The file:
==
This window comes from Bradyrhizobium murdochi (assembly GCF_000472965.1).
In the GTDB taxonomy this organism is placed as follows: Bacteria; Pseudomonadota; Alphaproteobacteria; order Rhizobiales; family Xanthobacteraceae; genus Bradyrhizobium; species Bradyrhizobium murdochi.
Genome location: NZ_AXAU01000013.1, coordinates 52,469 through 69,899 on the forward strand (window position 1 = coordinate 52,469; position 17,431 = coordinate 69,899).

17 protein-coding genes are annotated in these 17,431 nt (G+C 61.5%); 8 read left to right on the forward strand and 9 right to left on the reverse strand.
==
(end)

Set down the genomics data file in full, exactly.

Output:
This window comes from Bradyrhizobium murdochi (assembly GCF_000472965.1).
In the GTDB taxonomy this organism is placed as follows: Bacteria; Pseudomonadota; Alphaproteobacteria; order Rhizobiales; family Xanthobacteraceae; genus Bradyrhizobium; species Bradyrhizobium murdochi.
Genome location: NZ_AXAU01000013.1, coordinates 52,469 through 69,899 on the forward strand (window position 1 = coordinate 52,469; position 17,431 = coordinate 69,899).

17 protein-coding genes are annotated in these 17,431 nt (G+C 61.5%); 8 read left to right on the forward strand and 9 right to left on the reverse strand.